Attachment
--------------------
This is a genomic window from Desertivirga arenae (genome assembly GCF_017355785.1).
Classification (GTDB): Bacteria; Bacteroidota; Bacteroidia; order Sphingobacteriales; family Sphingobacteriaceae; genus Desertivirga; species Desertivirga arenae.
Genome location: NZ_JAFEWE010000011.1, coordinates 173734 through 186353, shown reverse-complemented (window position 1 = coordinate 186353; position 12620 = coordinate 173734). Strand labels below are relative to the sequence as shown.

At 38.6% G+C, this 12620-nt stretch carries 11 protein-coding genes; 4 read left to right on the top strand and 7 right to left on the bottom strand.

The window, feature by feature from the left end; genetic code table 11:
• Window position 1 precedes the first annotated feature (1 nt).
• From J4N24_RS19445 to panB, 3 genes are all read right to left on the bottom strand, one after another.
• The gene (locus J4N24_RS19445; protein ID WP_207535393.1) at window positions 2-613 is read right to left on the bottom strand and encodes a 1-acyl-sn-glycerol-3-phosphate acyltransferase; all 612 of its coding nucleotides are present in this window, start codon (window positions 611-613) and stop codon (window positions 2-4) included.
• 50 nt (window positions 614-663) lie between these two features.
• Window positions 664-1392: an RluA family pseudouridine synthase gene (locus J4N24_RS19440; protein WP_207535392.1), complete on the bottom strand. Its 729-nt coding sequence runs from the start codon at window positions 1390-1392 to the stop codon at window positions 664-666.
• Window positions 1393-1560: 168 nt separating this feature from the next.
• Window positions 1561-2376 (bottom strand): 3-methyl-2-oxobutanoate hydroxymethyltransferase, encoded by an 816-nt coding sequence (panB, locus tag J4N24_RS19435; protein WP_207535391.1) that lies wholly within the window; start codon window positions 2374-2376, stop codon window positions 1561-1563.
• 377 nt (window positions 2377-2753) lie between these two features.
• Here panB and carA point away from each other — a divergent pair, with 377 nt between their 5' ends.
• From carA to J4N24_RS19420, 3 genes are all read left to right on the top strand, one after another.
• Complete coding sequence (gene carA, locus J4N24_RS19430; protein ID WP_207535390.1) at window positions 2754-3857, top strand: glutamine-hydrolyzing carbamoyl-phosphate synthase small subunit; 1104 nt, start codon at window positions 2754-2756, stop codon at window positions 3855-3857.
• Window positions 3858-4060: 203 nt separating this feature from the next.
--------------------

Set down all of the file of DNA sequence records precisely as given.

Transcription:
This is a genomic window from Desertivirga arenae (genome assembly GCF_017355785.1).
Classification (GTDB): Bacteria; Bacteroidota; Bacteroidia; order Sphingobacteriales; family Sphingobacteriaceae; genus Desertivirga; species Desertivirga arenae.
Genome location: NZ_JAFEWE010000011.1, coordinates 173734 through 186353, shown reverse-complemented (window position 1 = coordinate 186353; position 12620 = coordinate 173734). Strand labels below are relative to the sequence as shown.

At 38.6% G+C, this 12620-nt stretch carries 11 protein-coding genes; 4 read left to right on the top strand and 7 right to left on the bottom strand.

The window, feature by feature from the left end; genetic code table 11:
• Window position 1 precedes the first annotated feature (1 nt).
• From J4N24_RS19445 to panB, 3 genes are all read right to left on the bottom strand, one after another.
• The gene (locus J4N24_RS19445; protein ID WP_207535393.1) at window positions 2-613 is read right to left on the bottom strand and encodes a 1-acyl-sn-glycerol-3-phosphate acyltransferase; all 612 of its coding nucleotides are present in this window, start codon (window positions 611-613) and stop codon (window positions 2-4) included.
• 50 nt (window positions 614-663) lie between these two features.
• Window positions 664-1392: an RluA family pseudouridine synthase gene (locus J4N24_RS19440; protein WP_207535392.1), complete on the bottom strand. Its 729-nt coding sequence runs from the start codon at window positions 1390-1392 to the stop codon at window positions 664-666.
• Window positions 1393-1560: 168 nt separating this feature from the next.
• Window positions 1561-2376 (bottom strand): 3-methyl-2-oxobutanoate hydroxymethyltransferase, encoded by an 816-nt coding sequence (panB, locus tag J4N24_RS19435; protein WP_207535391.1) that lies wholly within the window; start codon window positions 2374-2376, stop codon window positions 1561-1563.
• 377 nt (window positions 2377-2753) lie between these two features.
• Here panB and carA point away from each other — a divergent pair, with 377 nt between their 5' ends.
• From carA to J4N24_RS19420, 3 genes are all read left to right on the top strand, one after another.
• Complete coding sequence (gene carA, locus J4N24_RS19430; protein ID WP_207535390.1) at window positions 2754-3857, top strand: glutamine-hydrolyzing carbamoyl-phosphate synthase small subunit; 1104 nt, start codon at window positions 2754-2756, stop codon at window positions 3855-3857.
• Window positions 3858-4060: 203 nt separating this feature from the next.